Eye witness testimony factors: age

hw age affects an eye witness testimony

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Eyewitness Testimony Factors: Age
During an eyewitness testimony, there are certain factors of the process that can have an effect on
the outcome of reliable and useful information. One of these factors is the age of the witness of
victim giving the testimony. As there is an increase in crime that can involve children and the
statements giving may be important concerning the investigation. The amount of information given
can depend on the intelligence of the person within a certain age group, the way in which their short
term and long term memory work, or even the circumstance of the event and how the person would
have made sense of what went on.
Parker and Carranza (1989) found in an experiment of identification that primary school students
were more likely to make an error in identifying the target individual than college students after viewing
a mock crime sequence. This supports the idea that the age of the witness does have an effect on the
testimony, and that children are more likely to make errors in such circumstances. But Anastasi and
Rhodes (2006) found that individuals can identify targets that are of a similar age to them, making the
individual age biased. It shows that when identifying people, witnesses that are of around the same age
as the target can give more reliable testimonies.
However, the time between the event and the identification can also affect how much a person of a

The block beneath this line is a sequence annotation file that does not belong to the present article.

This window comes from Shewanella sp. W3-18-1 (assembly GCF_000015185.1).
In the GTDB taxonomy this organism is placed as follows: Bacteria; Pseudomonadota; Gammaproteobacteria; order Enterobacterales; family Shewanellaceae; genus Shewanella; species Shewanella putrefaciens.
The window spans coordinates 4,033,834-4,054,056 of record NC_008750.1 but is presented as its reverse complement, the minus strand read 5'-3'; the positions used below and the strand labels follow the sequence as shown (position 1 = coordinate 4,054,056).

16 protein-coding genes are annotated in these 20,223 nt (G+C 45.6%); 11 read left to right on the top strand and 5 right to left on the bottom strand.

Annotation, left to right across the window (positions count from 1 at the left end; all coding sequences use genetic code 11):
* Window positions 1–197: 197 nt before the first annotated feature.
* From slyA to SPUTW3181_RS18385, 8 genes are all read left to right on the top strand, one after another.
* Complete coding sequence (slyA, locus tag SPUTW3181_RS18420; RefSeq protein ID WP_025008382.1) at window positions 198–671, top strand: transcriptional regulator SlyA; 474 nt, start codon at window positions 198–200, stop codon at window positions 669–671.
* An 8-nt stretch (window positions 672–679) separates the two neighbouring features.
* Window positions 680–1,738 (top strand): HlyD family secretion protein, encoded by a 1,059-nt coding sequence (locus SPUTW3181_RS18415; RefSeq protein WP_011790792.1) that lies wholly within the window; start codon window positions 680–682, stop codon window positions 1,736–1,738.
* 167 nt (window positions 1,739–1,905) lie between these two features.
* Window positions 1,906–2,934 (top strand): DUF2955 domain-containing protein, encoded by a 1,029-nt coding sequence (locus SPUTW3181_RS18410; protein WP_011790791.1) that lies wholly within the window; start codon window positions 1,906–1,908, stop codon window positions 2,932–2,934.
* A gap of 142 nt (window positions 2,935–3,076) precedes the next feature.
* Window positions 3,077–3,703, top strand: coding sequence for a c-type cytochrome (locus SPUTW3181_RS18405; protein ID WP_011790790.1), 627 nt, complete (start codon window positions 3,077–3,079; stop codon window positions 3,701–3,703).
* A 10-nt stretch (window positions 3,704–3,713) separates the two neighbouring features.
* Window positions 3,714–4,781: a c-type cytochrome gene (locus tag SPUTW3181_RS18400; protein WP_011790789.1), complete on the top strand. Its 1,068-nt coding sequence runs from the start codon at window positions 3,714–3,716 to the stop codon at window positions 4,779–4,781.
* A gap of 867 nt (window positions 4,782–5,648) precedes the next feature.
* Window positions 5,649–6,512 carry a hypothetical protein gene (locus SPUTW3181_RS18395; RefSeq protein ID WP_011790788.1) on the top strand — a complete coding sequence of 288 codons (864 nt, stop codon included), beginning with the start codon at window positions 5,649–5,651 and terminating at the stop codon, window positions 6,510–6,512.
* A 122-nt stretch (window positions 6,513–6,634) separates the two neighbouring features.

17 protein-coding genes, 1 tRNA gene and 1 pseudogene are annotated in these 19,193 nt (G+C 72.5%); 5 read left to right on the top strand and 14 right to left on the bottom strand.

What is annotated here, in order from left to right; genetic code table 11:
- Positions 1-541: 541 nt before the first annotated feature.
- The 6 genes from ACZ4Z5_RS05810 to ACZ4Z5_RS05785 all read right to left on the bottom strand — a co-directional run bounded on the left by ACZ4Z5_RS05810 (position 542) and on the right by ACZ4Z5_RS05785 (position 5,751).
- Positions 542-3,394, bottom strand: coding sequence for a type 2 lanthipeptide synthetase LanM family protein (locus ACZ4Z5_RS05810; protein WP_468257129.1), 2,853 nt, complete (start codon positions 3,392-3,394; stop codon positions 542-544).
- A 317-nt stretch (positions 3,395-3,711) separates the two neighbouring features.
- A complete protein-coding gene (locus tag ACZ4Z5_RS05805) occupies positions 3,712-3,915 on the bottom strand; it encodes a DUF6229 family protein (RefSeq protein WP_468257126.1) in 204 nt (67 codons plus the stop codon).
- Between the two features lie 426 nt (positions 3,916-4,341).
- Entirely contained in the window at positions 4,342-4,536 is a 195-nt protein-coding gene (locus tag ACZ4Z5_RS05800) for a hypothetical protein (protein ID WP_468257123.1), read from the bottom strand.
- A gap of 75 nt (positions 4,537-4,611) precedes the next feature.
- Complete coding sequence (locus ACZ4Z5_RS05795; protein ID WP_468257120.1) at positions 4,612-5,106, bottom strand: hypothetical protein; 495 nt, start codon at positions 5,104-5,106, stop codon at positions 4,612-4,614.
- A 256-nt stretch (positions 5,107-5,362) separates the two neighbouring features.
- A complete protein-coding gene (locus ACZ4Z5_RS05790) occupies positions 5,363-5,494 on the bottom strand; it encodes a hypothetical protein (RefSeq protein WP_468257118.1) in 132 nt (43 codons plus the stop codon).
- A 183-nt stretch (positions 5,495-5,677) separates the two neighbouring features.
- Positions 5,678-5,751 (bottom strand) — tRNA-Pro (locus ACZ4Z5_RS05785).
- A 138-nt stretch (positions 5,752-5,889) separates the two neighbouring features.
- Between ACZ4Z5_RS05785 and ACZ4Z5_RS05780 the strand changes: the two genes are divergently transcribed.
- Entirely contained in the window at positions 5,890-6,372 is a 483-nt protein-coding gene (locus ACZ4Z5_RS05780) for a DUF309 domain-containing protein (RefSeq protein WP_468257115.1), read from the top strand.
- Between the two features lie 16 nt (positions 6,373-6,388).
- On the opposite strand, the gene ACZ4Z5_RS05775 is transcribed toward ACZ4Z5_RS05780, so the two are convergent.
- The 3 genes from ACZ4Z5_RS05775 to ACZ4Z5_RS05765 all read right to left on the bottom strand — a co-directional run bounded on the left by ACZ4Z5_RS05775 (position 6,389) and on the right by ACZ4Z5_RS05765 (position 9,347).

certain age can recall. Memon et al (2003) found that there was no difference in the accuracy of recall
between the 16-33 age group and the 60-82 age group witnesses when the delay between the event
and identification was 35minutes; but when the delay was one week, the accuracy of the 60-82 age
group fell significantly.
From the studies, it is apparent that people within a middle age group of around 18-40 are more
capable of recapping events more accurately. In an investigation, it would be less suitable for a child
eyewitness testimony to be used.
Although studies show that younger witnesses are less accurate, the interview strategy and the
questions that are asked can also have an effect on the way the individual answers the question. Ceci
et al (2000) found that out of children aged 3-12, ages children who were ages 3 and 4 had their
memories altered by the leading questions they were asked. In 2002, 5-year-old Samantha Runnion was
kidnapped from outside her home. The only witness was her 6-year-old friend, Sarah Ahn - who gave a
very precise description of the suspect and the car he drove; they were able to catch him days later.
But Ceci also said that the worst accuracy is from aged 2-3 year olds, but as the children who are older,
they can relay detail in their testimonies. People's ability to be eyewitnesses are at its best at the age
of 12years and it does not change until old age when it starts to lessen
Warren et al (2005) also found that between the children's and adult's testimonies, the children's
were more influenced by the misleading questions that were asked; this means that interviewing a
witness would have to involve selecting an appropriate interview method that the person would be
able to understand, in order to retrieve substantial and correct information. In the 1980's children who
attended McMartin preschool accused their caretakers of sexually abusing them, which was not true;
but their memories had been altered by the leading questions. Saywitz (1995) suggested asking
better questions that use simpler vocabulary to children and to ask questions that are open ended. For
example, a cognitive interview may be more suitable for younger children because children tend not to
remember specific details, but an older witness around 18+ can supply good information from both a
standard and cognitive interview which gives a variety of information.

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